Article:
The Training Hoax

How many emails do you get a week from organizations selling programs to train you or your people to ____________?  (you fill in the blank)

Boring TrainingCorporate training has become the Emperor’s New Clothes of modern business. It’s a hoax. We send people away to make them into better leaders, more creative thinkers, better team players. When the one-day (if that!) “course” is finished, we pat them on the head, and proclaim they’re now improved or empowered or upskilled. Then we send them back to the same jobs, in the same cube farms, using the same language they did the day before. And for some reason, we think they’ll behave differently. That’s called MBH — Management by Hope.

Who are we kidding? The only thing that’s really changed is the calendar.

(The whole exercise is even more absurd when we replace face-to-face interaction with a poorly designed, half-focused-on webinar. At least hanging out with other people might have been fun, if not particularly productive.)

The last thing you or your company needs is more of the training hoax. It costs too much money, takes too much time, and produces too few results. Really. If you think about it, when was the last time you actually learned and applied something of value from a conventional training program?

What we do need are practical approaches that entrain new skills and new behaviors in people so they actually stick — and make a difference. Entraining is a process of skill development, attitude change, and cultural evolution.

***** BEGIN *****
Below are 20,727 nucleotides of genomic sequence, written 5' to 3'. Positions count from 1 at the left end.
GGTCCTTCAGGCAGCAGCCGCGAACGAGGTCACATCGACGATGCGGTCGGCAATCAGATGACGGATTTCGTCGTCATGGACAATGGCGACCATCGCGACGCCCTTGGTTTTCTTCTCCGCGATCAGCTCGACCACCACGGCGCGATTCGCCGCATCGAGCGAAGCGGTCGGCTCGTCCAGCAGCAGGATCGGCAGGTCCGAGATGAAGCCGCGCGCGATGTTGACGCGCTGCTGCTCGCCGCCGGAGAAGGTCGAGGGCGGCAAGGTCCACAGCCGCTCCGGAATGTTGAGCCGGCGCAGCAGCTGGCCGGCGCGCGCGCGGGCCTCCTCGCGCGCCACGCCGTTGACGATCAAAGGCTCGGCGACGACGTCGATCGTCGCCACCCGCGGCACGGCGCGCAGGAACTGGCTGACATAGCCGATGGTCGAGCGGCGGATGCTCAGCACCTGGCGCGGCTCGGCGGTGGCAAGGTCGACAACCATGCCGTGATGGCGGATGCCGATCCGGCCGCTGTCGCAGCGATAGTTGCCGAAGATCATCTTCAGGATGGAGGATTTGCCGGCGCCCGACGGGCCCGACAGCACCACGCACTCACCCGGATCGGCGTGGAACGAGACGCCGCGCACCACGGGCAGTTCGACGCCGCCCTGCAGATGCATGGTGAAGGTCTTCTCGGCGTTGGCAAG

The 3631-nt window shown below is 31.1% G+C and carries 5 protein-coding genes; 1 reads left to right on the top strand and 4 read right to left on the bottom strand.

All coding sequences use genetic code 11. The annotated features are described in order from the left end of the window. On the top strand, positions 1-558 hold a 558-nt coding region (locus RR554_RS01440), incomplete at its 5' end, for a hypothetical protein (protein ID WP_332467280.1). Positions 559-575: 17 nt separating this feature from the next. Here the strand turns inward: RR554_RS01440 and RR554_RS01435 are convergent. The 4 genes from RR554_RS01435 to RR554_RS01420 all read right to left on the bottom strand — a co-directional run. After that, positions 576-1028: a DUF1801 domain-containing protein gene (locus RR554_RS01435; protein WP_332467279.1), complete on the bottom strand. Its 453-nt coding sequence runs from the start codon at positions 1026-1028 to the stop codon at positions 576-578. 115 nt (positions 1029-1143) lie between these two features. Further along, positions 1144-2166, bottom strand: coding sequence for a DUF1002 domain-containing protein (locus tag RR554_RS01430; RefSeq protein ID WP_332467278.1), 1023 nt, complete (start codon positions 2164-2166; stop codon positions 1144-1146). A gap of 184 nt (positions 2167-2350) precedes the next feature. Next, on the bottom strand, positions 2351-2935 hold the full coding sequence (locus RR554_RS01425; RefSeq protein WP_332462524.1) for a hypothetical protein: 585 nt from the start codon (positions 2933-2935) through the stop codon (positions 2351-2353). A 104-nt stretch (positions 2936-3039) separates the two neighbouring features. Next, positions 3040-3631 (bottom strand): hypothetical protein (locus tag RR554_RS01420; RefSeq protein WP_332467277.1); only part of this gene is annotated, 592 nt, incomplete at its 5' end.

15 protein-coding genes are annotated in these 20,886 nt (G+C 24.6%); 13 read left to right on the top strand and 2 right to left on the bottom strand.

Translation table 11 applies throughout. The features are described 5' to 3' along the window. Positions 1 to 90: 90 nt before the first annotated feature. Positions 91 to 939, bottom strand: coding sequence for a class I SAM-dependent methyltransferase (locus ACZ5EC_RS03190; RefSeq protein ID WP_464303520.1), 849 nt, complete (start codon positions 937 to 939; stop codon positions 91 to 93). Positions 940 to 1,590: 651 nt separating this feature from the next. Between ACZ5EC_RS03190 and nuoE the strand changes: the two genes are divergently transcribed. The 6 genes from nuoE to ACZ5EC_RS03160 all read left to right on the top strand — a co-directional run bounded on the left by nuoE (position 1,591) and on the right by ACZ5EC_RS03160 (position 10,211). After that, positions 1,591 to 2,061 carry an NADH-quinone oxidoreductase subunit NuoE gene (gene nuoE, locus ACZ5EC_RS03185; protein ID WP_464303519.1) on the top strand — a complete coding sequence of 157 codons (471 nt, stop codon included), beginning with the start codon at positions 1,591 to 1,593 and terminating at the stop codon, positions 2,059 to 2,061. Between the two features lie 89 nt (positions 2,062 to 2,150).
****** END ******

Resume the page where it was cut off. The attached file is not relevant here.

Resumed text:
In my field — creativity and innovation —entraining productive new skills and behaviors requires five things. I’m going to talk about each of them over the next several posts. Here’s the first:

Executive approbation

That’s a big word meaning overt, active, approval and support. No creative change initiative will survive if it’s just “okay” to be creative.

mixed message

One of my colleagues tells this story: About halfway through an innovation ideation session, a man entered and sat at the back of the room. At an appropriate break, my colleague approached the newcomer and introduced himself. “I’m the Chief Compliance Officer,” said the newcomer. “I’m here to ensure none of the ideas get out of hand.”

That’s exactly the kind of mixed message that’s guaranteed to kill a change initiative before it even gets started.

Creativity (and the mess that goes with it) has to be an expectation of senior management — not just a nice-to-have. That means a whole environment of support has to be created. And that includes acceptance — and the expectation — that people trying new skills will make mistakes.

In the next post, I’ll talk about entraining requirement number two: Quick Wins.

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